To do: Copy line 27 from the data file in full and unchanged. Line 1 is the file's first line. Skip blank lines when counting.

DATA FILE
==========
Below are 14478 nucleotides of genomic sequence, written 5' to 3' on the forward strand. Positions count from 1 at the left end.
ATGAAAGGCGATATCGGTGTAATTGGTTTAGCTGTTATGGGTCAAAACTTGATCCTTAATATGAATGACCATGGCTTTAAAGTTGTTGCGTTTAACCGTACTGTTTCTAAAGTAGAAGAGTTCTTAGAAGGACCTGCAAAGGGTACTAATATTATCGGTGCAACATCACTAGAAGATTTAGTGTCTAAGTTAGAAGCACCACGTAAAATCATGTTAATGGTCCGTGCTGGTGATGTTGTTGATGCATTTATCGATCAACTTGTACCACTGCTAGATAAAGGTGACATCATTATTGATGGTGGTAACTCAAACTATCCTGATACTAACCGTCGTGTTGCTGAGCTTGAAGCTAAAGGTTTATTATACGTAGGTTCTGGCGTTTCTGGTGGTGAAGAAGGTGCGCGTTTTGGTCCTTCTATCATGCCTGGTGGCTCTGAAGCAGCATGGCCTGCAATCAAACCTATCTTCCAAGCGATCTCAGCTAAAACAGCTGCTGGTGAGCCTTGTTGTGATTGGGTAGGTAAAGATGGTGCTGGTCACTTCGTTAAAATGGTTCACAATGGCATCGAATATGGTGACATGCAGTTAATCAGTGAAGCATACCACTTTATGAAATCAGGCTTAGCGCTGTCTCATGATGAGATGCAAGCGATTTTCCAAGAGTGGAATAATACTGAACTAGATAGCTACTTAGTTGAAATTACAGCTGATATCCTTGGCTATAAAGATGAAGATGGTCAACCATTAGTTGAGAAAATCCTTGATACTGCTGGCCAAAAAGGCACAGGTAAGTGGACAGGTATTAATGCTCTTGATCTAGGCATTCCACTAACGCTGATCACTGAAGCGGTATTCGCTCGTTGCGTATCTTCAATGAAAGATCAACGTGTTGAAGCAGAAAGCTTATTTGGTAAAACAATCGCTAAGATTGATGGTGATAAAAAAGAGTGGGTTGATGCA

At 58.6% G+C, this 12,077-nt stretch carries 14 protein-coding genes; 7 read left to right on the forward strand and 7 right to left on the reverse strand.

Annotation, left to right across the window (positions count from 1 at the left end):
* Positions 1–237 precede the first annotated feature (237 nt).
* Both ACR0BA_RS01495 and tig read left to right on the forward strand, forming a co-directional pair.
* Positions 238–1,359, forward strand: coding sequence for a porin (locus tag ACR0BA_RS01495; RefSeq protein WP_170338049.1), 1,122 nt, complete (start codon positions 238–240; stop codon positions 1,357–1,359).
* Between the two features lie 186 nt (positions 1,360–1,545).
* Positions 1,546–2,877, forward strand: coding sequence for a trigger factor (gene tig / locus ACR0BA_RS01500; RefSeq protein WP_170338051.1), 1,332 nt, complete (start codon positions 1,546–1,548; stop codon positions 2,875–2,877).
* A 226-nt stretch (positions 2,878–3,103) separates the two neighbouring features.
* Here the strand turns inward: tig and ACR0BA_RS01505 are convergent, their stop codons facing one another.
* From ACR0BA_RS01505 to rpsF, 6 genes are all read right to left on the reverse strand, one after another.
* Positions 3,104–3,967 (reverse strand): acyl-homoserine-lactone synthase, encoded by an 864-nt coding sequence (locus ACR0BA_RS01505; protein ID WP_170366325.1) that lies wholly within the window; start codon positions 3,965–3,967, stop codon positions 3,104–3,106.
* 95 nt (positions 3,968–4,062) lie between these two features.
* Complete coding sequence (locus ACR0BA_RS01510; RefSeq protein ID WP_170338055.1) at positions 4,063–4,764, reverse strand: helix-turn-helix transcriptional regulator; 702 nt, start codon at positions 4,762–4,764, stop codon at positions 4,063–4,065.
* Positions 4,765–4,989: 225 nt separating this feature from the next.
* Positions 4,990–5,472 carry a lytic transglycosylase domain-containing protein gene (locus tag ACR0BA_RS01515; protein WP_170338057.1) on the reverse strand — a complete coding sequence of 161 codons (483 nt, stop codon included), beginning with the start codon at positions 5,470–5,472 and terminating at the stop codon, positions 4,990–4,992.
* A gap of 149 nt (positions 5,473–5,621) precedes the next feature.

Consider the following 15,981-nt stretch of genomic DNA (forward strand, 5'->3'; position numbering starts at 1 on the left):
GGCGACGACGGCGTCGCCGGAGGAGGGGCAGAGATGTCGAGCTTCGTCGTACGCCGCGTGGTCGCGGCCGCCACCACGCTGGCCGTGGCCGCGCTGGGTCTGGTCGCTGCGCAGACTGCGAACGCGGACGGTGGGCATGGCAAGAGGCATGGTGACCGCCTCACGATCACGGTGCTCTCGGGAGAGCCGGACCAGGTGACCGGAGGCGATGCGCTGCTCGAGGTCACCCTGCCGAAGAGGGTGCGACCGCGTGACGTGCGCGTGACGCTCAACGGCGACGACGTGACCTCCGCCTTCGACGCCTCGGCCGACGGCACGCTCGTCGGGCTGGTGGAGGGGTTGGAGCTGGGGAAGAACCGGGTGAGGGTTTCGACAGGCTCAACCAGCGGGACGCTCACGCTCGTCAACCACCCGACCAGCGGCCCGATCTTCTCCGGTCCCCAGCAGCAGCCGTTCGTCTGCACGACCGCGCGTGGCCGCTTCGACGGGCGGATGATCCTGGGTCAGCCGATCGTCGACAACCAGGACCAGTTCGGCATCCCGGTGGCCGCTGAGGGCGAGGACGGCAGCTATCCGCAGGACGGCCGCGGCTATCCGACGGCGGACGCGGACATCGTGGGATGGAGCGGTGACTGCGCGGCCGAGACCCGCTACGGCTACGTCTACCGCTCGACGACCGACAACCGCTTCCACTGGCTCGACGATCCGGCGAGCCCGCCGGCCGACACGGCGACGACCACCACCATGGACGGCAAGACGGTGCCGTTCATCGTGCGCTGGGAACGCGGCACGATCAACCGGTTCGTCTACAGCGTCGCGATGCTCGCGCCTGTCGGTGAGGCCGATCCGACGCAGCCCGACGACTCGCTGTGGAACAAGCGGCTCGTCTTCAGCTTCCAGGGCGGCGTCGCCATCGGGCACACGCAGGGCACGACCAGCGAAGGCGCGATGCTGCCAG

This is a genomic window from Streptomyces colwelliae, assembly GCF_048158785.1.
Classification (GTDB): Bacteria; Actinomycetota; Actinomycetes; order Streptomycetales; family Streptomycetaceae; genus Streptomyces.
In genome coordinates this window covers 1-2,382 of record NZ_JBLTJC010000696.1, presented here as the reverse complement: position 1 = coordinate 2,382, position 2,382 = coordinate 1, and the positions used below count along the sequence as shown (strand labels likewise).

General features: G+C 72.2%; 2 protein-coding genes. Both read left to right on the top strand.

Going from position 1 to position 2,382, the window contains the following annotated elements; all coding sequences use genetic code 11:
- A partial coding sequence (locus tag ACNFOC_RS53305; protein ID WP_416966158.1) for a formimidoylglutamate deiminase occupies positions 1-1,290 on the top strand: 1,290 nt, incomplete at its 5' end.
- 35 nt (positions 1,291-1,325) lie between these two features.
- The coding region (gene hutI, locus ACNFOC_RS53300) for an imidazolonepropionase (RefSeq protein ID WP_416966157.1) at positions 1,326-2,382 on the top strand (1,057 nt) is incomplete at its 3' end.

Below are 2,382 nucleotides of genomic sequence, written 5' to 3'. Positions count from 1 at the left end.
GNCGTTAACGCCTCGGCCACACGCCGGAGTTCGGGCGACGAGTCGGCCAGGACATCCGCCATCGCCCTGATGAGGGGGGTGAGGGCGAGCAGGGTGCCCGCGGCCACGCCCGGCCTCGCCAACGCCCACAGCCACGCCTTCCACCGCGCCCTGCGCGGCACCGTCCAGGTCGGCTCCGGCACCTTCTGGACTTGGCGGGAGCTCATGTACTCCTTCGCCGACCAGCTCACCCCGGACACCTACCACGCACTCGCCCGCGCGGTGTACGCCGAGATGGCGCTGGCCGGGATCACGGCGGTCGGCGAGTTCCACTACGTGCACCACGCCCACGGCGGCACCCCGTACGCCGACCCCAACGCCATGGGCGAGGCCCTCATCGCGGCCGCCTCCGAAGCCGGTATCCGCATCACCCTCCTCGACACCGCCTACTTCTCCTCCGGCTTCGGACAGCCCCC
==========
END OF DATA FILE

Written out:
- 35 nt (positions 1,291-1,325) lie between these two features.